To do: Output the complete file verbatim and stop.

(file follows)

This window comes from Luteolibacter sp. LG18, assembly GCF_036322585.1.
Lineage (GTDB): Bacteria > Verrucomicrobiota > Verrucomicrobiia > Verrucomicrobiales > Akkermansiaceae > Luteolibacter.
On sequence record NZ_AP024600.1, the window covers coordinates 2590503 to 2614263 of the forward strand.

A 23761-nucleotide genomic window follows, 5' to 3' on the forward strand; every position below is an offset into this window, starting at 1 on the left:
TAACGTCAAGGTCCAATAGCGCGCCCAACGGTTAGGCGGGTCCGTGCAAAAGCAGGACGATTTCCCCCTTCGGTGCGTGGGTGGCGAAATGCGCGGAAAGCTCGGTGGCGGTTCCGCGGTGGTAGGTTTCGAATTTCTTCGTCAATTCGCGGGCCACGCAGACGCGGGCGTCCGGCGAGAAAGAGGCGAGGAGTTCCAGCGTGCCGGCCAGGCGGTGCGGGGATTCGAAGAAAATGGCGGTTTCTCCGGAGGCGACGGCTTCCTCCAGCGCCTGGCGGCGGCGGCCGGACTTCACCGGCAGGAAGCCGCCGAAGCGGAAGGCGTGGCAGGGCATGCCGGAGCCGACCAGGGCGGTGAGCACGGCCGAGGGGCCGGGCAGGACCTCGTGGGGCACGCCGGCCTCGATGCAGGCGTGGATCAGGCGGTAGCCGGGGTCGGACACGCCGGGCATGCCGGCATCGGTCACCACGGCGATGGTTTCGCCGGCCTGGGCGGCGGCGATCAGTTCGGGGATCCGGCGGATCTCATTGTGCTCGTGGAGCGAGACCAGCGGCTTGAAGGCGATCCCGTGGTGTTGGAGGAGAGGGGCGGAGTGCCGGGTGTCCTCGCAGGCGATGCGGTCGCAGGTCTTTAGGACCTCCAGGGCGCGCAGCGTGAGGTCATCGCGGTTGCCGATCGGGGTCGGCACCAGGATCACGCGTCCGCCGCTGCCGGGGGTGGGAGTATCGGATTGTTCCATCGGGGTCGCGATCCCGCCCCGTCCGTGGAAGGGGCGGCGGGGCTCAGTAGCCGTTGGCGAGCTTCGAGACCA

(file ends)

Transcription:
This window comes from Luteolibacter sp. LG18, assembly GCF_036322585.1.
Lineage (GTDB): Bacteria > Verrucomicrobiota > Verrucomicrobiia > Verrucomicrobiales > Akkermansiaceae > Luteolibacter.
On sequence record NZ_AP024600.1, the window covers coordinates 2590503 to 2614263 of the forward strand.

A 23761-nucleotide genomic window follows, 5' to 3' on the forward strand; every position below is an offset into this window, starting at 1 on the left:
TAACGTCAAGGTCCAATAGCGCGCCCAACGGTTAGGCGGGTCCGTGCAAAAGCAGGACGATTTCCCCCTTCGGTGCGTGGGTGGCGAAATGCGCGGAAAGCTCGGTGGCGGTTCCGCGGTGGTAGGTTTCGAATTTCTTCGTCAATTCGCGGGCCACGCAGACGCGGGCGTCCGGCGAGAAAGAGGCGAGGAGTTCCAGCGTGCCGGCCAGGCGGTGCGGGGATTCGAAGAAAATGGCGGTTTCTCCGGAGGCGACGGCTTCCTCCAGCGCCTGGCGGCGGCGGCCGGACTTCACCGGCAGGAAGCCGCCGAAGCGGAAGGCGTGGCAGGGCATGCCGGAGCCGACCAGGGCGGTGAGCACGGCCGAGGGGCCGGGCAGGACCTCGTGGGGCACGCCGGCCTCGATGCAGGCGTGGATCAGGCGGTAGCCGGGGTCGGACACGCCGGGCATGCCGGCATCGGTCACCACGGCGATGGTTTCGCCGGCCTGGGCGGCGGCGATCAGTTCGGGGATCCGGCGGATCTCATTGTGCTCGTGGAGCGAGACCAGCGGCTTGAAGGCGATCCCGTGGTGTTGGAGGAGAGGGGCGGAGTGCCGGGTGTCCTCGCAGGCGATGCGGTCGCAGGTCTTTAGGACCTCCAGGGCGCGCAGCGTGAGGTCATCGCGGTTGCCGATCGGGGTCGGCACCAGGATCACGCGTCCGCCGCTGCCGGGGGTGGGAGTATCGGATTGTTCCATCGGGGTCGCGATCCCGCCCCGTCCGTGGAAGGGGCGGCGGGGCTCAGTAGCCGTTGGCGAGCTTCGAGACCA